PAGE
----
A night of fire on the Gaza border
Army vehicles, tanks, artillery, and armoured personnel carriers were all over. Trucks carrying and transporting such vehicles were seen on almost every corner, and then there were the fields. The fields just lined with tanks and Israel Defense Forces (IDF) equipment on both sides of several long stretches of road.
A siren wailed in the distance signalling that somewhere, a rocket was raining down. Families were running into their safe room or bomb shelter, or maybe they were even sleeping inside already.
In 24 hours, Hamas and the Gaza factions had shot more than 100 rockets into Israel. The cat and mouse game was on. Tit for tat, and there was no sign it was going to ease up.
Prime Minister Benjamin Netanyahu cut his trip to the United States short after a long-range rocket hit a home on a moshav in central Israel. The moshav, Mishmeret, is located close to the city of Kfar Saba. Seven people, including two toddlers were injured. This act is what started all of this. Hamas claimed it was a “mistake”. The third such “mistake” since October 2018.
But it was more than that. Just more than two weeks ago, rocket sirens wailed in Tel Aviv prompting its residents to dash for their bomb shelters.
The question on everyone’s lips is, “How do you mistakenly fire long-range rockets so accurately towards some of the country’s biggest cities?”
A Hamas official told Israel Hayom that it was, in fact, Iran which had ordered the strike, and Hamas had agreed because it hoped it would play a role in toppling Netanyahu in the 9 April elections.
My colleague and I chatted about this in the car as we drove down. The hour was a little after 23:00, and we knew we would be in for a long and difficult night.
For the past year, tensions have been building as Gaza’s Great March of Return continues, ever so violent and threatening on a weekly basis with incendiary balloons, balloons carrying IEDs and explosives, kite terror, and numerous flare-ups of rocket attacks. The recent two-day flare up was no different.
It was quiet, hardly any cars on the road, and time after time, we spotted military vehicles and such.
We made it to our usual spot. In the past 21 months, I have been to this spot four times. It’s usually buzzing with journalists and onlookers.
But on Tuesday night, it was eerily quiet. There were no reporters and the continued hullabaloo of rocket fire and Iron Dome interceptions that I’m so used to witnessing in this spot was nowhere to be seen.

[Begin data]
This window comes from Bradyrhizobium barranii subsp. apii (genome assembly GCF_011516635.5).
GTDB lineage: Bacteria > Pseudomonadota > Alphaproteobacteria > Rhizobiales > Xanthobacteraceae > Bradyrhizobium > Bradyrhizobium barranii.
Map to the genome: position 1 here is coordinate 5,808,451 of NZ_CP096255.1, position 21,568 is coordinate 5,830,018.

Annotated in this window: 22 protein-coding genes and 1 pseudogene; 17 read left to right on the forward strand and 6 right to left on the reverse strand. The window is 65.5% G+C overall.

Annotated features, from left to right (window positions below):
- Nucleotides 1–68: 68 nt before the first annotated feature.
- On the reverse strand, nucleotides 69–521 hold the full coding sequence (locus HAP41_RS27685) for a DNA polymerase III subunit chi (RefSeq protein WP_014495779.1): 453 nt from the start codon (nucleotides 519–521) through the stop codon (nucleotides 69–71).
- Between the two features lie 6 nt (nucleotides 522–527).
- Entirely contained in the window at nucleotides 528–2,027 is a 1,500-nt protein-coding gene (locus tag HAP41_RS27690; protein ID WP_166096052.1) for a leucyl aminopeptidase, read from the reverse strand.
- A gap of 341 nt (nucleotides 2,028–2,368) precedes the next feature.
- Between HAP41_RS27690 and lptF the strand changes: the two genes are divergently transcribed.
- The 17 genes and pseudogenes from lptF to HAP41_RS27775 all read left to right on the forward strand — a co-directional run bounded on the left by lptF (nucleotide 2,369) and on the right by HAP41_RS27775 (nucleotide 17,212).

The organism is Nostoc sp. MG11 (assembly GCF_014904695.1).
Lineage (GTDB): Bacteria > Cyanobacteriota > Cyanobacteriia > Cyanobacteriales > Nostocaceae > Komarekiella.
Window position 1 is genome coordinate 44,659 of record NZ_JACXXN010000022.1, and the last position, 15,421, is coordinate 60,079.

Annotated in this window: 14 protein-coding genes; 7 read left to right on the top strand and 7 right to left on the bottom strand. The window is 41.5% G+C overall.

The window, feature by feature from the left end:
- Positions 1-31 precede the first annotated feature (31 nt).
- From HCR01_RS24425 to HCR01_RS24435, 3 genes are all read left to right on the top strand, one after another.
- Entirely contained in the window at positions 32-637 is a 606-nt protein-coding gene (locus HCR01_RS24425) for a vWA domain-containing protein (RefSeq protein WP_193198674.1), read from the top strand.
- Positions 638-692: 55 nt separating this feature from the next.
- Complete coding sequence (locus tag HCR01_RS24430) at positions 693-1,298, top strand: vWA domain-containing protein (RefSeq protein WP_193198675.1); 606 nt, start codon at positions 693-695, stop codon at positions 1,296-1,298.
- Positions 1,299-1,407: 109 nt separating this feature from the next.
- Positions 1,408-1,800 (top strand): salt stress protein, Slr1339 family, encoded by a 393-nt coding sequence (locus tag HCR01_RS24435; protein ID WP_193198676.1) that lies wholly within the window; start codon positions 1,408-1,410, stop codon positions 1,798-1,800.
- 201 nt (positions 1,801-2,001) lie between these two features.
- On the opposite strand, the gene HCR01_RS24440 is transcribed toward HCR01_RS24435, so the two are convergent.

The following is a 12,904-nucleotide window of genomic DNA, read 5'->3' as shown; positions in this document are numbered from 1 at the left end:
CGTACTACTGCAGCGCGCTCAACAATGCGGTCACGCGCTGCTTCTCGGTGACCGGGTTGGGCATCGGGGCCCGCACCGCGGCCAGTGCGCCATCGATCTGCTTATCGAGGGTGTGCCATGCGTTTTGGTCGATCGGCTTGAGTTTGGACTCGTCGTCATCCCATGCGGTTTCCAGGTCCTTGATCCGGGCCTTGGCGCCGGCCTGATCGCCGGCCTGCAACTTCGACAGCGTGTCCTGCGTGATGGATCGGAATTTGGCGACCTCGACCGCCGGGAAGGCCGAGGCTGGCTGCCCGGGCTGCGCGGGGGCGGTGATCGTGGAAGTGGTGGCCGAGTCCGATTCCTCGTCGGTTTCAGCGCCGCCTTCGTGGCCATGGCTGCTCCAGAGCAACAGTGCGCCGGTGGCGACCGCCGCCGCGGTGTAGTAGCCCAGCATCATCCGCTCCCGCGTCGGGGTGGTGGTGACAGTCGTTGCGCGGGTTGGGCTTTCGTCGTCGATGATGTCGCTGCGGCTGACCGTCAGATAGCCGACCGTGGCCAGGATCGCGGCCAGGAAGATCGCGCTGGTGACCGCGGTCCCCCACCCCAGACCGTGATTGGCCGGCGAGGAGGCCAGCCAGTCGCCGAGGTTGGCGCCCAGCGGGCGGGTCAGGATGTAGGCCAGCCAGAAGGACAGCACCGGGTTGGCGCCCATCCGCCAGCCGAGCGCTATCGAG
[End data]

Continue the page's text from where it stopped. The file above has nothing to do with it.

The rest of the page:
Loud booms could be heard in the far distance. I wasn’t sure if it was Hamas’ so called “night confusion units” throwing IEDs at soldiers and at the security fence, or if it could be that Israel was retaliating for a rocket attack on Ashkelon, which had happened just prior to departure from Jerusalem.
It turned out to be the latter. The booms were loud, the drones hummed in the sky, and the F-16s were heard rushing to and from the scene. A helicopter buzzed above me.
The sound of a mortar exploding just south of where I was standing jolted me. There was no siren, something I’m not used to.
I stood and waited. I listened. More explosions, then a failed launch of a rocket echoed through Gaza, the explosion loudly making its way to where I stood.
Another rocket was heard exploding. This time close to the Kerem Shalom crossing. Again, there was no siren because the censors were able to detect that it would fall short or into an open area.
By 03:30, a strange chant coming from the many mosques across Gaza was heard, making the atmosphere even more creepy. In the background more booms were heard, and the words “Allah Akbar” were repeated through the loudspeakers.
I checked with several friends to see if it was possibly the call to prayer, and all said it would be at least an hour or two until then, with one saying it could be prayer calling for solidarity as strikes continued.
As the cold began to seep through into my bones, I ran to the car for just a minute to warm up. The eerie atmosphere still irking me.
As I closed the door, my phone buzzed, and a siren began to wail. A rocket was being launched at Ashkelon again. The whoosh of the Iron Dome interceptors springing into action awakened my adrenaline and fear.
The rockets looked like distorted shooting stars, moving fast towards Ashkelon, but the Iron Dome was too quick, and the loud bangs reverberated through the night sky as the rockets fell to pieces before arriving at its targets.
A third explosion made the ground beneath me shake, and I looked at my colleague who too was taken by surprise.
Drones and helicopters could still be heard loud and clear as day broke, contrasting with the beauty that met our eyes as the sun rose over the lush green plains of the south.
Israel had decided not to retaliate to the second rocket fired at Ashkelon overnight. With the sunrise came the decision to take a closer look at what was happening in the fields in which tanks and armoured vehicles and artillery were being placed.
Row after row of tanks were seen on one side of the road, clearly visible. The other set of military vehicles and tanks were more hidden away. Again, it was strange seeing all of this contrasted against the beautiful greenery and flowers dotting the landscape.
My colleague and I pondered about the possibility of an operation, and whether it would happen before or after the elections. We wondered if this was a bluff, a precaution, a possibility of war, or even if all this was just preparation for Saturday’s first anniversary of The Great March of Return, which Hamas has promised will be full of surprises.